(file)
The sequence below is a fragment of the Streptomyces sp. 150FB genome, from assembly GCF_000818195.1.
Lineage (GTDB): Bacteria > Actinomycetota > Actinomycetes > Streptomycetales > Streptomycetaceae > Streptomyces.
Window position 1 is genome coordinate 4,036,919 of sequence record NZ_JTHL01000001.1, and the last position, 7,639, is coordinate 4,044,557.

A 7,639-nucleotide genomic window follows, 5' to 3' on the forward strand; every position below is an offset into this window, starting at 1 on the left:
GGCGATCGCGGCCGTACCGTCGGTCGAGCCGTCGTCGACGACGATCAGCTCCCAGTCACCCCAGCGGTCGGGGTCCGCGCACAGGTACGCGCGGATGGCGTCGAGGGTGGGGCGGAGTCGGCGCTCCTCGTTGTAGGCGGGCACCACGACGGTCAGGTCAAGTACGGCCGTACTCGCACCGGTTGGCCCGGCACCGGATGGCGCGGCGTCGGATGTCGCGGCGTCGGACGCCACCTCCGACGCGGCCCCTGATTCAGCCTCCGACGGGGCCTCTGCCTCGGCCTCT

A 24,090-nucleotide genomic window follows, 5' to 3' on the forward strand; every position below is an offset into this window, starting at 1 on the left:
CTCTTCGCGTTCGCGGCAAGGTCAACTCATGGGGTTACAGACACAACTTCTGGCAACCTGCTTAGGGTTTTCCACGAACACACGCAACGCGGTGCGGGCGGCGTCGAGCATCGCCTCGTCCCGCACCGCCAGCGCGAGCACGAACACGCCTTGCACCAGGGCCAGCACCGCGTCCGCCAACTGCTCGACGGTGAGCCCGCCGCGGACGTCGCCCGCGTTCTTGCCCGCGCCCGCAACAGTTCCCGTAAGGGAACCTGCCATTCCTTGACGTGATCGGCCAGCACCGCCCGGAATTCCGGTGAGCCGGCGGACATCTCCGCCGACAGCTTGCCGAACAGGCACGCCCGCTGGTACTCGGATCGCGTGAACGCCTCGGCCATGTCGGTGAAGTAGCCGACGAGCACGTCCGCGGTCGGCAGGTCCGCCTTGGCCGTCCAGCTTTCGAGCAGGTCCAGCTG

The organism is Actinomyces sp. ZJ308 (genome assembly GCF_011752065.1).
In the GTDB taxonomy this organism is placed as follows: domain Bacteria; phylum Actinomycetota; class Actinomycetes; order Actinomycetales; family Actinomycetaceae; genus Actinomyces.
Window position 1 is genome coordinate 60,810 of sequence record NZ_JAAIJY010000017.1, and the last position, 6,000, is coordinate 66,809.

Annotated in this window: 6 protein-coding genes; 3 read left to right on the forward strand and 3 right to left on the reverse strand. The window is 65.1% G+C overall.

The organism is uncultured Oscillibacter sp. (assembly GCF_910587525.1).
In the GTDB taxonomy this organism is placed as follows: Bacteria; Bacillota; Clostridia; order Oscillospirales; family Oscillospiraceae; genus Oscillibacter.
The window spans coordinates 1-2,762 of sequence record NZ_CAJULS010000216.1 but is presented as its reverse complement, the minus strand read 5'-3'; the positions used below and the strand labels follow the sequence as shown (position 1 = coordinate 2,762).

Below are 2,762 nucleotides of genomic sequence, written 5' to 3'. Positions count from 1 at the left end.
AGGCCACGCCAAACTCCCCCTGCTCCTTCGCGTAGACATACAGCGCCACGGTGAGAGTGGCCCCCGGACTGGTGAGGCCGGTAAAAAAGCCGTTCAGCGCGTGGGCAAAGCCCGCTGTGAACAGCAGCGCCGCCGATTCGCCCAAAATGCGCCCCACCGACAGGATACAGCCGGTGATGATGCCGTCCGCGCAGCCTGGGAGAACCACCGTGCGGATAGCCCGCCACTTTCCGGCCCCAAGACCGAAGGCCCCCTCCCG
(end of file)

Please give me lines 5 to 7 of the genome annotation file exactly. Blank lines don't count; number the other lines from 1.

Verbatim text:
GGCGATCGCGGCCGTACCGTCGGTCGAGCCGTCGTCGACGACGATCAGCTCCCAGTCACCCCAGCGGTCGGGGTCCGCGCACAGGTACGCGCGGATGGCGTCGAGGGTGGGGCGGAGTCGGCGCTCCTCGTTGTAGGCGGGCACCACGACGGTCAGGTCAAGTACGGCCGTACTCGCACCGGTTGGCCCGGCACCGGATGGCGCGGCGTCGGATGTCGCGGCGTCGGACGCCACCTCCGACGCGGCCCCTGATTCAGCCTCCGACGGGGCCTCTGCCTCGGCCTCT

A 24,090-nucleotide genomic window follows, 5' to 3' on the forward strand; every position below is an offset into this window, starting at 1 on the left:
CTCTTCGCGTTCGCGGCAAGGTCAACTCATGGGGTTACAGACACAACTTCTGGCAACCTGCTTAGGGTTTTCCACGAACACACGCAACGCGGTGCGGGCGGCGTCGAGCATCGCCTCGTCCCGCACCGCCAGCGCGAGCACGAACACGCCTTGCACCAGGGCCAGCACCGCGTCCGCCAACTGCTCGACGGTGAGCCCGCCGCGGACGTCGCCCGCGTTCTTGCCCGCGCCCGCAACAGTTCCCGTAAGGGAACCTGCCATTCCTTGACGTGATCGGCCAGCACCGCCCGGAATTCCGGTGAGCCGGCGGACATCTCCGCCGACAGCTTGCCGAACAGGCACGCCCGCTGGTACTCGGATCGCGTGAACGCCTCGGCCATGTCGGTGAAGTAGCCGACGAGCACGTCCGCGGTCGGCAGGTCCGCCTTGGCCGTCCAGCTTTCGAGCAGGTCCAGCTG